March 2nd, 2012
Written by UFX Markets
Editor's note: The following has been written for Global Economic Intersection to provide some perspectives for those inexperienced with currency trading. This article discusses some fundamental factors that affect currency valuations and points out that there are technical and psychological factors also in play.
If you look at a dollar bill and think about its intrinsic value, you realize that it’s just a piece of special paper that probably isn’t worth too much on its own. So how does that dollar’s value get compared to currencies all over the world? What makes a dollar strong or weak? It actually comes down to a lot of factors, all of which can contribute to a currency’s worth.
Follow up:Currency Pairs
In Forex trading, most of the valuation is based on a currency’s relative value compared to other currencies, according to forextraders.com. Currencies are coupled in what are called currency pairs, which form the pricing and quotation structure of Forex market trading. Currency Pairs indicate how much of one currency is necessary to buy one unit of the other currency.
Forextraders.com explains that the evaluation of currency pairs will change according to the respective countries’ business and interest rate cycles as well as their short-term and long-term economic prospects. When currency pairs are plotted over a long period of time, they’ll often show trends in a certain direction.
If currency pairs are based on the countries involved and their economic stability, what are some of the more specific components that make up this evaluation? Here’s a look at a few of the commonly used measurements.
The state of a nation’s economy can have a huge impact on the value of its currency. According to an Investopedia article on Yahoo! Finance, there are several different economic indicators that can point to the health and potential growth (or lack of growth) that an economy is experiencing. Deviations from the norm may drastically change a currency’s value.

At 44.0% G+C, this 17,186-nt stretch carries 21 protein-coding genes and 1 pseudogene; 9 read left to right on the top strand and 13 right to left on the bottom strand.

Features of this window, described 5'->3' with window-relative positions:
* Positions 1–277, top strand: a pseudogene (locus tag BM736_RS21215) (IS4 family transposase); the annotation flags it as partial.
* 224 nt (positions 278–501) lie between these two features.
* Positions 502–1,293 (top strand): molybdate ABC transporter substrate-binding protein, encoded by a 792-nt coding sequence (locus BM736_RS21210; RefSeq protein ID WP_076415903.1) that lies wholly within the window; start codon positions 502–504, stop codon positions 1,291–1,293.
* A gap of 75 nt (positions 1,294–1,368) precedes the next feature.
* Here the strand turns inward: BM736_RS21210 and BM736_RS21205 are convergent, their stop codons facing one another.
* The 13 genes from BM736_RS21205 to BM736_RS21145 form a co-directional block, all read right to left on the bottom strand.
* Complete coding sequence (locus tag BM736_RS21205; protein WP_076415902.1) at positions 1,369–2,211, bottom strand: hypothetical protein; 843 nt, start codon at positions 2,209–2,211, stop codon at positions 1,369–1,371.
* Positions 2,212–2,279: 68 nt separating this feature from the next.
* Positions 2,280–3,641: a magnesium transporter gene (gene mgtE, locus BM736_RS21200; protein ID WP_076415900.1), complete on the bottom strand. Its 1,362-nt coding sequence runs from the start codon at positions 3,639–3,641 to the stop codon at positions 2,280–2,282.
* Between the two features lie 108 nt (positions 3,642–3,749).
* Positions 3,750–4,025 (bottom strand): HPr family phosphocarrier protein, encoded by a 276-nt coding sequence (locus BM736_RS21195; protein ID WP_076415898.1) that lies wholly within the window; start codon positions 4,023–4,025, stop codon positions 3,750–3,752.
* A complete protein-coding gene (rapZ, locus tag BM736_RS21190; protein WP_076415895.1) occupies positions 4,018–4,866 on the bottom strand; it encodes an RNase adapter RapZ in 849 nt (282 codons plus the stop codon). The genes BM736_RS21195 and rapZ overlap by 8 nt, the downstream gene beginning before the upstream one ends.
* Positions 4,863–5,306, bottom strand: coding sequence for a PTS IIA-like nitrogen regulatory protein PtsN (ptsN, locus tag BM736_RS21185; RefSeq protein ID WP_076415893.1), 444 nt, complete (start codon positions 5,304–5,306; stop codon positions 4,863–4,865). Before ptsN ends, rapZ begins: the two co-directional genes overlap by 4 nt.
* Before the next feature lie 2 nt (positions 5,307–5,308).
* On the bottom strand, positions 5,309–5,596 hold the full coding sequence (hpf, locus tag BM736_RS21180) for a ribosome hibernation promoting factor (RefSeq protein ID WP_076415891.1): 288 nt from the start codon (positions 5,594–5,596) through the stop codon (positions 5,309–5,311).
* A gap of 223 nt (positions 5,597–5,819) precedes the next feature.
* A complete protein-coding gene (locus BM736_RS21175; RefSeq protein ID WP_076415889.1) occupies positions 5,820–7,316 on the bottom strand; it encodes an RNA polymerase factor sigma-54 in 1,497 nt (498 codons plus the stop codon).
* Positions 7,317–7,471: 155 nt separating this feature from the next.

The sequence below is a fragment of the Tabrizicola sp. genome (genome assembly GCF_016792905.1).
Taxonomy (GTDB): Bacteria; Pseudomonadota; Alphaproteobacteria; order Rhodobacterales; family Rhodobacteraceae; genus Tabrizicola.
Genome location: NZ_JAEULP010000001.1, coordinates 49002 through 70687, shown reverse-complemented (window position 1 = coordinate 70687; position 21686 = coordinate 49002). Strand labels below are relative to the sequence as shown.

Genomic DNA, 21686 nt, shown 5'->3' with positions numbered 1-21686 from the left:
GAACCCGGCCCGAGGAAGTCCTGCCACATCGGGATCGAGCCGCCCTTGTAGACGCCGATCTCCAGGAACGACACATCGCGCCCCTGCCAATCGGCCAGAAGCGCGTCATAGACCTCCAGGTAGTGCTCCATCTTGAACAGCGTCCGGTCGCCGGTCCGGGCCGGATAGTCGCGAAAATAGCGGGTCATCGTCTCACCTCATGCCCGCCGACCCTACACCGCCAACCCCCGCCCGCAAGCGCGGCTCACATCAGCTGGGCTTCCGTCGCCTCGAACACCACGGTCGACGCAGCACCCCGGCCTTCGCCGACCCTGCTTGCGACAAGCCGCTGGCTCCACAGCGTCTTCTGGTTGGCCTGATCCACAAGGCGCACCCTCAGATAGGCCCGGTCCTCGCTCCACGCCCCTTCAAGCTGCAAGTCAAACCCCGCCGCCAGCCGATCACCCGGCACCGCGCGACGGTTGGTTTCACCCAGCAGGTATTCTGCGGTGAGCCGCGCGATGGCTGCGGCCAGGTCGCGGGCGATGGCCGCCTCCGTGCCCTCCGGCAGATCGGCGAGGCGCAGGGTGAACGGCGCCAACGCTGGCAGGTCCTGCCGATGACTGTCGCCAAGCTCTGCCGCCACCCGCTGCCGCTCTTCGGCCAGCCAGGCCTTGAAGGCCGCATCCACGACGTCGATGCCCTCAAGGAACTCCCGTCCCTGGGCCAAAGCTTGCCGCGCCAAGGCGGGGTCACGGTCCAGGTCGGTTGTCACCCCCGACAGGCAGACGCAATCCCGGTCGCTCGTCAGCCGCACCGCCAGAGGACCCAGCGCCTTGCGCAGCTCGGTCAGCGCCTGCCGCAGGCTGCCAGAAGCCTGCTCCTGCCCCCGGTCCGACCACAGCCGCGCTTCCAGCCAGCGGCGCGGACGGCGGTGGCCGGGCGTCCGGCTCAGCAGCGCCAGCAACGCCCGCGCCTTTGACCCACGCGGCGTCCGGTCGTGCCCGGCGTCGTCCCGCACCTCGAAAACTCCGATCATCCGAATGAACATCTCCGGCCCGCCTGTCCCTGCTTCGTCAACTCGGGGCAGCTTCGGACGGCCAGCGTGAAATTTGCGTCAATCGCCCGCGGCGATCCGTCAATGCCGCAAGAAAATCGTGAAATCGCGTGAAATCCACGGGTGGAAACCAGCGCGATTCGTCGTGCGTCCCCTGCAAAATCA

The article says that one main indicator is GDP, or the country’s gross domestic product. This measurement reflects the value of all of the services and goods that the country produces in a year, according to the CIA website. For example, this CNN Money article (which mentions that GPD is the broadest measure of a country’s economic health) explains how the U.S. economy is weaker than people have feared.
Another indicator is the CPI, or the Consumer Price Index, which the Bureau of Labor Statistics describes as the data on how prices paid by urban consumers for a select basket of services and goods have changed. Yahoo! says that the CPI is used to see if a country is losing or making money on what it offers and produces. There are many other measurements that can come into play, but there are other major components that factor into currency valuation, as well.
Investopedia names a few other factors that are considered when determining a currency’s value, including the supply and demand for a type of currency. For example, if people want to buy American exported goods and services, they’ll have to change their currency to ours and thus “buy” dollars, which increases the demand for the dollar.
This raises a question about how China is able to keep their yuan weak. A Wall Street Journal blog post breaks down the process into layman’s terms and explains that how, even if Americans were building factories in China and selling dollars to buy yuans (thus driving up the demand and worth of the yuan, all things equal), the Chinese banks are required to give the greenbacks to the central bank, where the government then pays the banks back in yuan (after printing more yuan).
Other factors that contribute to currency valuation include market psychology, other technical factors, and more. When you trade commodities online, it’s impossible to pinpoint one sole influence on value, so it’s important to consider them all.
Measuring the worth of a currency is not a straightforward task — several different factors come into play when assessing both a nation’s economic stability and the currency’s supply and demand, both of which influence the worth of a unit of currency. As China has shown, a manipulation of one of these factors can allow value to be controlled in some way, especially if it involves one of the major elements that determine the currency’s worth.
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